Keep Healthy and Happy Carnival at Orang Asli Settlement Kampung Kuala Masai, Johor
Blog by Nora Lam from SI Bangsar
Saturday 23rd February 2019
The run up to the Carnival involved Nora Lam SI Club of Bangsar (SICB) Project coordinator setting out to recce and enquire about the possibility of educating the villagers and particularly the children about health, cleanliness and the importance of education.
The sight of many unhealthy people inactive without purpose, resideing in the homes that had been built by the Government, and a few of them cleaning mussels for a living at Ringgit Malaysia 7-8 ( Aus$3) a bucket meant they all earned a meagre income. Economic development is an important factor for these women.
The sight of many unhealthy people inactive without purpose, resideing in the homes that had been built by the Government, and a few of them cleaning mussels for a living at Ringgit Malaysia 7-8 ( Aus$3) a bucket meant they all earned a meagre income. Economic development is an important factor for these women. Thoughts of converting the mussel shells (dumped at the beach) into fertilizer (as they are rich in calcium) crossed her mind and some connections to farmers of organic vegetables would be ideal.
Highlighting this plight to the Singapore National Rep Joyce Lim, led to 12 Soroptimists from 3 Singapore Clubs crossing over to Johor Bahru on 22nd February 2019. SICB’s members Suat Pheng, Agnes, Helena, Doris and Nora and Nora’s sister Phyllis a friend of Soroptimist, had a great time bonding , eating lunch , dinner even supper and planning the finer details of the carnival on 23rd February with our Soroptimist Singapore sisters.
We knew that a project aimed at educating the Orang Asli (natives) who are seafarers would be challenging and the Carnival to kickstart it started off with a sense of excitement from us and apathy from the locals. However, once we began setting up the health screening and games areas, curiousity got the better of the villagers. Some of us went from house to house calling them out to join us. The area was badly littered and our investigations revealed that just 2 weeks before our event, some helpers had already cleaned it. However, the Orang Asli did not have extensive knowlege about hygiene and have not cultivated habits about keeping clean. We saw a huge dump of clothers and garbage near the jetty.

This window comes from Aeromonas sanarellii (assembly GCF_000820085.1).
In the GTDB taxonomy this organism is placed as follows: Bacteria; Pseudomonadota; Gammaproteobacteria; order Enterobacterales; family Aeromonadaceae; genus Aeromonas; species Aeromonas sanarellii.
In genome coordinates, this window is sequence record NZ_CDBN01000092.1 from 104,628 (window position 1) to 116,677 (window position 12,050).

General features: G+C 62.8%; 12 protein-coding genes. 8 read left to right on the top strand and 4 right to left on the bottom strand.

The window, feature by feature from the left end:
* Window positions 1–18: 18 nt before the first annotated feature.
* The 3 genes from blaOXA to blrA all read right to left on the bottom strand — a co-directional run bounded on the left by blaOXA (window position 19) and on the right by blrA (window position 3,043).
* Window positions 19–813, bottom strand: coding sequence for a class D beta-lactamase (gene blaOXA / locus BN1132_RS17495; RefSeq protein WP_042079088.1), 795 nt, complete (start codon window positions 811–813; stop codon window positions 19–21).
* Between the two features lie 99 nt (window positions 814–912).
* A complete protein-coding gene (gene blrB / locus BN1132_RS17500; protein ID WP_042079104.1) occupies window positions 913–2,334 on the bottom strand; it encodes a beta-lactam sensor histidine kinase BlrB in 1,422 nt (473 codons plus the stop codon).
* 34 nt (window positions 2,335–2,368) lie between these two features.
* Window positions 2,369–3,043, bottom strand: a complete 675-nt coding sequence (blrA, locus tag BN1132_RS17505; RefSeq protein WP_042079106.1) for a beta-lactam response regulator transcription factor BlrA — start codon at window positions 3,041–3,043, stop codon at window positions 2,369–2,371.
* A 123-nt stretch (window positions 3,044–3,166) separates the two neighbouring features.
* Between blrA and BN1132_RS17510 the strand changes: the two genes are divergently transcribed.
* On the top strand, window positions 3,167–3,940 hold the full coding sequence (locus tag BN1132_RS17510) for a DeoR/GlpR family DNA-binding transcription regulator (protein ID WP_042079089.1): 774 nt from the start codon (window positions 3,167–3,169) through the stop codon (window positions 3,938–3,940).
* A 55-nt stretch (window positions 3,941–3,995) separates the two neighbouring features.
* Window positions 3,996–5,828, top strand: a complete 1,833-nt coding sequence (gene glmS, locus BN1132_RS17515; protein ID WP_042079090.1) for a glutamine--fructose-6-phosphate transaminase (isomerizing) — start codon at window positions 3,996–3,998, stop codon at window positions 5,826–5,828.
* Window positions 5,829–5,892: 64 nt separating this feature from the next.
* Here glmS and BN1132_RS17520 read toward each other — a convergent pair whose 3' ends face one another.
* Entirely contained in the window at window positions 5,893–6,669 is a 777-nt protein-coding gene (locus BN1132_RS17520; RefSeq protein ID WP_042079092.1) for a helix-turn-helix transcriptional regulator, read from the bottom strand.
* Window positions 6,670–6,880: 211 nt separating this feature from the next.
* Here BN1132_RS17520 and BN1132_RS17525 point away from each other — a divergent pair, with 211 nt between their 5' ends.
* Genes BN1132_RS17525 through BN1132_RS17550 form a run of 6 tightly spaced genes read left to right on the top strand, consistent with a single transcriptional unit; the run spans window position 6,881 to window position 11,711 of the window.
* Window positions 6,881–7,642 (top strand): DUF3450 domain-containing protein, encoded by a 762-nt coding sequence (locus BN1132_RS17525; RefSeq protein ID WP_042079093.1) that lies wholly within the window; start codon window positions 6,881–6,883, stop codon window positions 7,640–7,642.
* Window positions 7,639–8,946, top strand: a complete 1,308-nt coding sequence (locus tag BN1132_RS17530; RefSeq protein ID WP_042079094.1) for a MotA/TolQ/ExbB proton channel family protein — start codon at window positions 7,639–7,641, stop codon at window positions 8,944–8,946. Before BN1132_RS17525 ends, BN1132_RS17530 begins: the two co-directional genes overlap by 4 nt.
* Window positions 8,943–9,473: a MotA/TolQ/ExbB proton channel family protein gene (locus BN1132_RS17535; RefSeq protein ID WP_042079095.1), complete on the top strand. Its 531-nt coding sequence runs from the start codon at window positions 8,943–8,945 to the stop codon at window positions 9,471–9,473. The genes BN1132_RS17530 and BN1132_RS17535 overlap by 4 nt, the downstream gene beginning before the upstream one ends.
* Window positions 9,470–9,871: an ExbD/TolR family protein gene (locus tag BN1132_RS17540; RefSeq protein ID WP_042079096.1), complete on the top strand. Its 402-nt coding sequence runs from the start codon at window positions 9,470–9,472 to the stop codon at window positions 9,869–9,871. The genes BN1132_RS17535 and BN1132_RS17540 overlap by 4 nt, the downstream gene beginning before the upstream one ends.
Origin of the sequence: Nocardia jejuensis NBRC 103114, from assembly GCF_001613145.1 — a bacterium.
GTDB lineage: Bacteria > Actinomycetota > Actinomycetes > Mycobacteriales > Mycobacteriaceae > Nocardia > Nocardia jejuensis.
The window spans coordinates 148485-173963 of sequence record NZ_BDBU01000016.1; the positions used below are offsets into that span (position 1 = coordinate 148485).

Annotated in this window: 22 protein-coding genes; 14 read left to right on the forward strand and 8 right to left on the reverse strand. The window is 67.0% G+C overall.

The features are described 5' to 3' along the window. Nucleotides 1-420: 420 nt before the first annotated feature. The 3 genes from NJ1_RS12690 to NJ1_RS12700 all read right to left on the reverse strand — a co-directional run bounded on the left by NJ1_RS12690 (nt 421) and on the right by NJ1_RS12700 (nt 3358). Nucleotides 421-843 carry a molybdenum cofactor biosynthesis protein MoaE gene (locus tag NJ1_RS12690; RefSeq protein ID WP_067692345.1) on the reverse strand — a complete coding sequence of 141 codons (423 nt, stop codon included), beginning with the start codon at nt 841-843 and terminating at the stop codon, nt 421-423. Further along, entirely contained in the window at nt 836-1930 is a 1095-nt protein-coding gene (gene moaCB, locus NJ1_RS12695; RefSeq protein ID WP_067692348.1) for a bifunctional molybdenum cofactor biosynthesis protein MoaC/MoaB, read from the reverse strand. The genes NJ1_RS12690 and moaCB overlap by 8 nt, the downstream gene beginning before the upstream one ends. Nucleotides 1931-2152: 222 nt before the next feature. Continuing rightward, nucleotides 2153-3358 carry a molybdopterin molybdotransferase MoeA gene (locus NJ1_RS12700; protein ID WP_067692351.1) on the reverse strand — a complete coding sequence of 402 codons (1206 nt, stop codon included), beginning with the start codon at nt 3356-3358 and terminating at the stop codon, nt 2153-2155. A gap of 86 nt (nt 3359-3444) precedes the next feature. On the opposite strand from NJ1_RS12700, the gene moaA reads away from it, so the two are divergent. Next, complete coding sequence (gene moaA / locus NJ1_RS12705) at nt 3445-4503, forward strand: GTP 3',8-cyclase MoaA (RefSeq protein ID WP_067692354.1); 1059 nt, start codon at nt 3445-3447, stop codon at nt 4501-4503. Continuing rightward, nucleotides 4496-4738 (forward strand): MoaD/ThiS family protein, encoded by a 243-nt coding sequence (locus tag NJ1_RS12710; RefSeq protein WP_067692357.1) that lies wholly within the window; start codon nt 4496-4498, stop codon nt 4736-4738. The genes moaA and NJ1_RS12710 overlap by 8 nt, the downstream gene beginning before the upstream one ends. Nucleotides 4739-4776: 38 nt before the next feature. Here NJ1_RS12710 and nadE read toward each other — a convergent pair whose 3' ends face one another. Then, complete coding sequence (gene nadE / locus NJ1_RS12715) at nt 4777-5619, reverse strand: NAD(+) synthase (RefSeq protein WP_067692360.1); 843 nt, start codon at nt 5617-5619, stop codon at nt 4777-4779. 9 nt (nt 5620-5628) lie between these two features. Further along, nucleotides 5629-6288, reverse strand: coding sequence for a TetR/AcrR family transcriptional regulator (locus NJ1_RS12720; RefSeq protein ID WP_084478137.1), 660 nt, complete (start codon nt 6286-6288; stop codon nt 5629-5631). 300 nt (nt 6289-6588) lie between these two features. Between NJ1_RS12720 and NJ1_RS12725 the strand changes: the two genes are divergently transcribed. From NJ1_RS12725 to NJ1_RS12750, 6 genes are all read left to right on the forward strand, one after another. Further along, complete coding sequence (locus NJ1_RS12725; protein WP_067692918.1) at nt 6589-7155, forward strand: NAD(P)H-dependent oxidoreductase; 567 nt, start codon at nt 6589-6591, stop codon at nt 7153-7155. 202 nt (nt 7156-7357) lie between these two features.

This was a 5 club project spearheaded by SI Club of Bangsar. The collaboration went well with support from SI Clubs of Singapore, Garden City, SI Orchid as well as SI Johor Bahru. Regency Hospital collaborated by providing nurses to handle the health screening, hand hygiene whilst SIJB had Dr. Maria Fernadez as consultant and Dr. Kirthi advising on dental hygiene. The Newcastle University final year medical students highlighted steps to be taken in the event of stroke, choking, diabetic reactions and other sudden emergencies. A guide on good nutrition and hygiene was also helpful as the children were curious to learn more. The children also explained that they did not wear any footwear as it was too hot, and they would always bathe in the river as the salty water would heal their wounds.
A medical check up was set up for the orang asli at the Dewan (Hall ) of the Village and a site for the children to play and learn was set up at the terrace area of one of the residents.
The Singapore members organized games for the children and the Bangsar members assisted at the health section and also demonstrated crochet work to encourage the women to take up a hobby that could be commercialized. Our observation was that education was the priority as the women had little exposure toeducation.
About 10 women and 27 (about 15 girls) children participated. The community was not far from Johor Bahru city, however, the fact the men are mainly fishermen made it difficult for them to participate in the medical screening.
The feedback received was that some children were malnourished and the women had a lot of health issues such as obesity, bad diets, lack of family planning.
The Singapore team and members of SICB will move to Stage 2 which is a Literacy Programme for the children teaching them in monthly workshops over firstly a one year period – practical basic Mandarin and the English language (they already have a smattering of Malay as some go to the national school) followed by general knowledge and good values. This would enable them to communicate with other races in the community and eventually assist them in obtaining jobs in various sectors and reduce their reliance on fishing. Fish in the area are also facing depletion. A sustainable project would require at least 3-5 years commitment. The womenfolk could be taught family planning and nutrition which would come with added economic empowerment. Mussel shells, recycled into fertilizers which can be sold to farmers is another target….we’ll be back !
Follow our Project and Educate to Lead.
Report by Nora Lam SI Bangsar Project Coordinator
“I felt like the Pied Piper of Kua la Masai with all the kids . They are active in sports, and it would be good to develop this talent”.